Friday, September 14, 2007

Horses used in Search and Rescue

Here is a very interesting article on horses being used for search and rescue. It describes a demonstration using two horses. The demo proved that "a wide variety of horses can be trained for cadaver area/air scent locating" and also that horses can distinguish human cadaver scent from the scent of other dead animals.

The advantage of horses over dogs is that the horses can cover a much larger area in a much shorter time. Also, they seem to need less training.

Read the article . . .

Wednesday, September 12, 2007

Reporter Richard Cole suffered heart attack in May

We have just come across an article about Richard Cole's heart attack on May 14, 2007. He was at work at the SF Daily's newsroom when he began experiencing chest pains. A co-worker drove him to a hospital, where he was given a blood thinner and then an angioplasty. The article said Cole hoped to return to work in a few weeks. We wish him well.

Those of you who followed the Scott Peterson trial know that Richard Cole provided some excellent reporting that called attention to weaknesses in the State's case. This lengthy article by Cole demonstrates his extensive and detailed analysis of the evidence presented at Scott's trial.

By Richard Cole
Daily News Staff Writer

After more than four months and 174 witnesses, prosecutors in Scott Peterson’s double-murder trial have rested, and the defense will begin its case next week. Using lead prosecutor Rick Distaso’s four-hour opening statement as a guide, the Daily News has graded whether the government proved its case against the Modesto fertilizer salesman beyond a reasonable doubt.

1. Blinds down: Distaso said in his opening it was unusual for the blinds to be down in the Peterson home, as they were the morning of Dec. 24, 2002, when Laci was reported missing. No witnesses testified to that, however, and the Peterson’s housekeeper said the blinds were always down when she arrived to clean the house. Grade F.

2. Golfing vs. fishing: The first neighbor Scott talked to when he went looking for Laci testified Scott told her he golfed that day. But she also said Scott was distraught and that she was firing questions at him. Laci cousin Harvey Kemple also claimed Scott said he went golfing, but Scott had already told police he was fishing before he talked to Kemple. And hours before he talked to the neighbor, police or Kemple, Scott left a message for Laci on their answering machine that he was returning from Berkeley – not the Modesto country club the couple had just joined at a cost of $25,000. Grade F.

3. No dog walking: Her doctor and numerous of Laci’s relatives and friends testified Laci was tired as her pregnancy progressed, and had suffered dizzy spells while walking. But none could say for certain she wasn’t walking the dog. A neighbor who appeared neutral in the case said Laci told her in mid-December she had started walking McKenzie because she was worried about her weight. Grade F.

4. Fishy story: In his opening statement, Distaso said emphatically, “That kind of sets the scene for the entire case, this story about fishing.” The first thing that made police suspicious about Scott’s fishing trip was that he didn’t answer directly when asked what he was fishing for the night Laci disappeared. They also thought it strange that he went fishing the day before Christmas. But Scott said in his police interview that he mainly wanted to get his new boat in the water. And Laci’s stepfather Ron Grantski, who became one of Scott’s chief accusers, also went fishing that same day. Grade F.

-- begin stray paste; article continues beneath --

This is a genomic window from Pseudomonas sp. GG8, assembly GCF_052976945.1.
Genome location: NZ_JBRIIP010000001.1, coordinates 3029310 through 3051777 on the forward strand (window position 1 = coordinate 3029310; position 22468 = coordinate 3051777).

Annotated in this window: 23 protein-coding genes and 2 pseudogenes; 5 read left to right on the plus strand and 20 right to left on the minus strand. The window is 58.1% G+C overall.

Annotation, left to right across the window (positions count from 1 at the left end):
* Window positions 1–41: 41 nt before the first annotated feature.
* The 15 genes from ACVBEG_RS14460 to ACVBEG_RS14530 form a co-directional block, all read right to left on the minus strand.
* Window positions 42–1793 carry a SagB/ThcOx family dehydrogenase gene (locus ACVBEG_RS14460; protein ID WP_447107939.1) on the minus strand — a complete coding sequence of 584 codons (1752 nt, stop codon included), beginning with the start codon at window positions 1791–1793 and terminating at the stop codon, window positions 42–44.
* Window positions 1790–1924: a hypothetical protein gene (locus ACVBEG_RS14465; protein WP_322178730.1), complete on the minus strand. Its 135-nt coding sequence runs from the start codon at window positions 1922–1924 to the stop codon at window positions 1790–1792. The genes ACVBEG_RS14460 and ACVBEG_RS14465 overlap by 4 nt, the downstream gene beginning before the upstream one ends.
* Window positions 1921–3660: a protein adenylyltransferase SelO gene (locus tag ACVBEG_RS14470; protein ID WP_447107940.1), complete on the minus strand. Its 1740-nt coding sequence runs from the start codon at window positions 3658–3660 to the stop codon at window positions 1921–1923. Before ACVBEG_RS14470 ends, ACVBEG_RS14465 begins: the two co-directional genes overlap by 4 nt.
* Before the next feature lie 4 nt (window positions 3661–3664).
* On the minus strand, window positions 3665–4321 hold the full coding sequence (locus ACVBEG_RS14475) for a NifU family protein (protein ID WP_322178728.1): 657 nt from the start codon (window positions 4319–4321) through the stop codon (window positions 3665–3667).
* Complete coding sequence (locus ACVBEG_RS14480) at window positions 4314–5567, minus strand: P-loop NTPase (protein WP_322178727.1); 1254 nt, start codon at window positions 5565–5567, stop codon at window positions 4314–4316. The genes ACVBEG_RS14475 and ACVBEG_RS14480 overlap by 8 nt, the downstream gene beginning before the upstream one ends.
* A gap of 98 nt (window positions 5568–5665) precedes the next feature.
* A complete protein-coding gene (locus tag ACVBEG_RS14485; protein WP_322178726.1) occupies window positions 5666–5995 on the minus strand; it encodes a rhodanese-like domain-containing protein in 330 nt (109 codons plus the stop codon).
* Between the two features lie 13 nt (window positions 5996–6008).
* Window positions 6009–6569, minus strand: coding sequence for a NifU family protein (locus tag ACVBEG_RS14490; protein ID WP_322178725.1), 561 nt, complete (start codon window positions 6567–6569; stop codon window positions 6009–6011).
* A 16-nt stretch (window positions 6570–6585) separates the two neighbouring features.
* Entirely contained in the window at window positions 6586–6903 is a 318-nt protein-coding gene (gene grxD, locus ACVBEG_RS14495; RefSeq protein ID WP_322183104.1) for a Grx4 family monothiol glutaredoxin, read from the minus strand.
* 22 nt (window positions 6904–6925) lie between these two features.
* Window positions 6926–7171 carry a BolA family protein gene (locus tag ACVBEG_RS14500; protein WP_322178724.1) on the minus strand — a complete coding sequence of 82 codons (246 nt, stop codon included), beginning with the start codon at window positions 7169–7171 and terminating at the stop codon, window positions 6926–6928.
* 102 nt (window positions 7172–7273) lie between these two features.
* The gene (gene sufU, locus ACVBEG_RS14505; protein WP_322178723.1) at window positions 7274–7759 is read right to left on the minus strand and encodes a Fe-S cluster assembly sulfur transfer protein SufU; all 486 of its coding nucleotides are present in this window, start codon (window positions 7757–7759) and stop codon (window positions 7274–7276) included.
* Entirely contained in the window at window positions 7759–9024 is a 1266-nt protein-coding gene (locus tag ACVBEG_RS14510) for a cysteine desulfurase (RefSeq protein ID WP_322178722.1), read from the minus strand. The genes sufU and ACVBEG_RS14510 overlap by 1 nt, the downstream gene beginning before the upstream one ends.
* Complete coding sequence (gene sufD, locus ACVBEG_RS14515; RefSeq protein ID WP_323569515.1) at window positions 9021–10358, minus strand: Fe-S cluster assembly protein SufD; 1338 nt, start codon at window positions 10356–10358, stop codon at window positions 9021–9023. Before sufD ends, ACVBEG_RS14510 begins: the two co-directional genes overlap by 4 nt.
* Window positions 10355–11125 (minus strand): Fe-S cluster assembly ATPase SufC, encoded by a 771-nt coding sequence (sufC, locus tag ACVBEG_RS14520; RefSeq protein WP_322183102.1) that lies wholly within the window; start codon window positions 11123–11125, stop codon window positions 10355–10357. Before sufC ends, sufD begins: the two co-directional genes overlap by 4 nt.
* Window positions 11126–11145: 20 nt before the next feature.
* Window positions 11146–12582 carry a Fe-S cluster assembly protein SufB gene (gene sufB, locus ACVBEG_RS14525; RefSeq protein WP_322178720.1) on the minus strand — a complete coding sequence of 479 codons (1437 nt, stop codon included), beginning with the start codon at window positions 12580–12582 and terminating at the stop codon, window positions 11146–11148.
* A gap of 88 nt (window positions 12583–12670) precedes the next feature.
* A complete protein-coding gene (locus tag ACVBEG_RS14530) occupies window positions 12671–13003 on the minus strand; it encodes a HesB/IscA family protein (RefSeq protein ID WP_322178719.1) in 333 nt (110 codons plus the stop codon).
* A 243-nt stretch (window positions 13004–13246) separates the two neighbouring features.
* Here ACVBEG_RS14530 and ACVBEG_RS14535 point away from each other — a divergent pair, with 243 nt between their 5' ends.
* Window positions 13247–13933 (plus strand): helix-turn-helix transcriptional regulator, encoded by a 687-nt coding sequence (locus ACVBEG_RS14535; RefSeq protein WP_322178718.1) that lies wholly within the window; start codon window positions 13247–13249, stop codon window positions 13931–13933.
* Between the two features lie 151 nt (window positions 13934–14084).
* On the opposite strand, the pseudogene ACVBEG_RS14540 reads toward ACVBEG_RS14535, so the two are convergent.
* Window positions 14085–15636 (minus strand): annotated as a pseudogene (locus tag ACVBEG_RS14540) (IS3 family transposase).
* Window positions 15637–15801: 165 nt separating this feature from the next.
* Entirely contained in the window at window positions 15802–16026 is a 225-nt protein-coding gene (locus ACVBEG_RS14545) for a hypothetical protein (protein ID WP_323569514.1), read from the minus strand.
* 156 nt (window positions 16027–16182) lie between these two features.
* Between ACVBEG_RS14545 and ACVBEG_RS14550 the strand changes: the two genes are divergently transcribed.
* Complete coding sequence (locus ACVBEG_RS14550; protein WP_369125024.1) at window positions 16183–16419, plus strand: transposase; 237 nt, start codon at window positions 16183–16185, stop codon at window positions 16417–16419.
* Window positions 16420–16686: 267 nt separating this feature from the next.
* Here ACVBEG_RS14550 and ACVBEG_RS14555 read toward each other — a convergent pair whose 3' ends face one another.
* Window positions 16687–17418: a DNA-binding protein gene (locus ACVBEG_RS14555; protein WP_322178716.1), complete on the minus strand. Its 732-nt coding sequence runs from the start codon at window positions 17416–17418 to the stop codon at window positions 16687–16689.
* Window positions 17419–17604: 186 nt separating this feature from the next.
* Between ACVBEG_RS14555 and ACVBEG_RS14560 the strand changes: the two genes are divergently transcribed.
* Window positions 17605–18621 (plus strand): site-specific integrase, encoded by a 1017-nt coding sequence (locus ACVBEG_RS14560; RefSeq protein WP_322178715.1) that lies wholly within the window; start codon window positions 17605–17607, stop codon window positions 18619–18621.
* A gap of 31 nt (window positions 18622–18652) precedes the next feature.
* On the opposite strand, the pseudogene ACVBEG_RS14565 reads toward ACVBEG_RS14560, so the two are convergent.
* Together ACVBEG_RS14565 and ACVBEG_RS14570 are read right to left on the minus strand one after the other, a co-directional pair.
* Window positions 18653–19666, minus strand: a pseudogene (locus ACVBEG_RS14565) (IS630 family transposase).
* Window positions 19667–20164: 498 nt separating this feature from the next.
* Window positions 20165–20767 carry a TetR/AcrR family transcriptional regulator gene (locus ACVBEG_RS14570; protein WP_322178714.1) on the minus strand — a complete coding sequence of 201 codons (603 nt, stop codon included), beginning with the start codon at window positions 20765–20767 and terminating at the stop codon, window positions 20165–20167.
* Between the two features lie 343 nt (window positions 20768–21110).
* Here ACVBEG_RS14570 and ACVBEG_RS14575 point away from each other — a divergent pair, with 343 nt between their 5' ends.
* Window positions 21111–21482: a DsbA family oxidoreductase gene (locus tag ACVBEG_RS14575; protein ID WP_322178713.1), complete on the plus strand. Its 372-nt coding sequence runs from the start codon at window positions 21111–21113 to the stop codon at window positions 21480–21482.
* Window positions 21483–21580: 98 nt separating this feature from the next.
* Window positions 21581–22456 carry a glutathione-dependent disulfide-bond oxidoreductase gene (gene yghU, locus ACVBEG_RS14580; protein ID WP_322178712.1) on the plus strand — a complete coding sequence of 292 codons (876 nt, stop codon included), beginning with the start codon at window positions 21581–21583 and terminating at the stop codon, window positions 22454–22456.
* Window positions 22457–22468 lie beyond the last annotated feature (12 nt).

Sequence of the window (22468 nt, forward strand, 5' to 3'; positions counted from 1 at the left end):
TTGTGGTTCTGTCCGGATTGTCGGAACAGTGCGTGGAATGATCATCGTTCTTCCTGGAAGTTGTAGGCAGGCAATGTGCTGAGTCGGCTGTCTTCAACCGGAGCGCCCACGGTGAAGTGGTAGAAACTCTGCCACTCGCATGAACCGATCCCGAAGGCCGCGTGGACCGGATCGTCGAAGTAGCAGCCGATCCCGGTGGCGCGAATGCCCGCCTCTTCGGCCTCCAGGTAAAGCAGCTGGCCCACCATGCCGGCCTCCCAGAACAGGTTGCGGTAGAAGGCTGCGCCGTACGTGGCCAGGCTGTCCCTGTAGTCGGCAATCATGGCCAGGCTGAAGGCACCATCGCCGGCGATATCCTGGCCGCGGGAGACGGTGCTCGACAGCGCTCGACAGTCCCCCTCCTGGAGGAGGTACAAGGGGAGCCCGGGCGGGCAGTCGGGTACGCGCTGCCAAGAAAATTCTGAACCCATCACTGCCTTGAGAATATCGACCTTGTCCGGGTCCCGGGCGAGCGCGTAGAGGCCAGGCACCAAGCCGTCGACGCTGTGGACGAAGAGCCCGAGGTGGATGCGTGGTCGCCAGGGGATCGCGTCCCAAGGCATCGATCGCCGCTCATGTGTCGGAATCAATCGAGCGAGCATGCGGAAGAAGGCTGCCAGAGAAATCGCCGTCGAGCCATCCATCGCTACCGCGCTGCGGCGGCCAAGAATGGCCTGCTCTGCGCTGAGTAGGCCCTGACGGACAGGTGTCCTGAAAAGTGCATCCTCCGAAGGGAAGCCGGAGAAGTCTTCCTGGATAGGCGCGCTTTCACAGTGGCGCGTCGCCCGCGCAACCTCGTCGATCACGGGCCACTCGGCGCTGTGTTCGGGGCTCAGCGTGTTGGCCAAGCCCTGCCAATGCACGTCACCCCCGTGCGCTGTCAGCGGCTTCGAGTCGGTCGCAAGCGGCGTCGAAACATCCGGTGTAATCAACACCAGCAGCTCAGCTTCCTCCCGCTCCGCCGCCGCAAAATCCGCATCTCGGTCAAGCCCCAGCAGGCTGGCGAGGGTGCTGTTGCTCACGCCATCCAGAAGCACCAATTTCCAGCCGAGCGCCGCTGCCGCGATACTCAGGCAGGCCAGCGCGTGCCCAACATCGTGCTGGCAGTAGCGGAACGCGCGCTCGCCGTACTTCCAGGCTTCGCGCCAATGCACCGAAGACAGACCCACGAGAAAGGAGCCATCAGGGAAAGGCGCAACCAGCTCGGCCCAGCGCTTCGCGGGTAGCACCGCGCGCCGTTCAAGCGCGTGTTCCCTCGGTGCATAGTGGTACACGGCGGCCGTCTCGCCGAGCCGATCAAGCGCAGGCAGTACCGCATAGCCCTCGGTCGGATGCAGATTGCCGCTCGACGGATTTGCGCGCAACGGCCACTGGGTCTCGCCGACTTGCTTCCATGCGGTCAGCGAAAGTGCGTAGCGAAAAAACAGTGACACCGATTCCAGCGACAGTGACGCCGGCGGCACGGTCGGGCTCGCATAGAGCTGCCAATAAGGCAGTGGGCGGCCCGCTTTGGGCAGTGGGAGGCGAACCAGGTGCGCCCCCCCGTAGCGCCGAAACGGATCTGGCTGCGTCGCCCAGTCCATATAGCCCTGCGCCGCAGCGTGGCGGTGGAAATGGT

5. Bucket and mop: A bucket and mop were found outside the door of the Peterson’s house, with prosecutors’ suggesting Scott may have tried to clean up the crime scene. But no evidence of a crime scene was found inside the home and none of the floors were wet. A state criminalist examined the mop and bucket and found no evidence of blood or tissue. Grade F.

6. The bodies and Brooks Island: The most powerful prosecution evidence is that the bodies washed up almost four months after Laci disappeared near the spot where Scott went fishing in San Francisco Bay. But experts told police the anchors Scott allegedly used to sink the body weren’t heavy enough to do the job. And the coroner indicated there was evidence Laci’s body was exposed to sunlight. A tidal expert trace the path of Conner’s body to where Scott said he was fishing – but said the location of Laci’s body didn’t fit his calculations. Grade C.

7. Dog and leash: Prosecutors suggest that leaving McKenzie outside with his leash on was a setup by Scott to blame Laci’s disappearance on a stranger. But Scott took the leash off the dog before calling family, neighbors and police. Grade D.

8. No rain: Scott said he washed his clothes after fishing because it rained at the Berkeley Marina on Dec. 24, 2002. Prosecutors said both during the opening statements and in affidavits that the claim was untrue. But a marina maintenance man called by prosecutors said last week it had indeed drizzled during the day. Grade F.

9. Tiny time gap. Prosecutors used cellular tower records to show Scott made a cell phone call at or close to his home at 10:08 a.m. Neighbor Karen Servas said she found McKenzie at 10:18 a.m. That leaves only ten minutes for Laci to walk the dog and get kidnapped. But a cellular company executive called by the prosecution testified that the 10:08 a.m. call could not be used to fix Scott’s location. And Servas initially said she found the dog at 10:30 a.m. Grade D.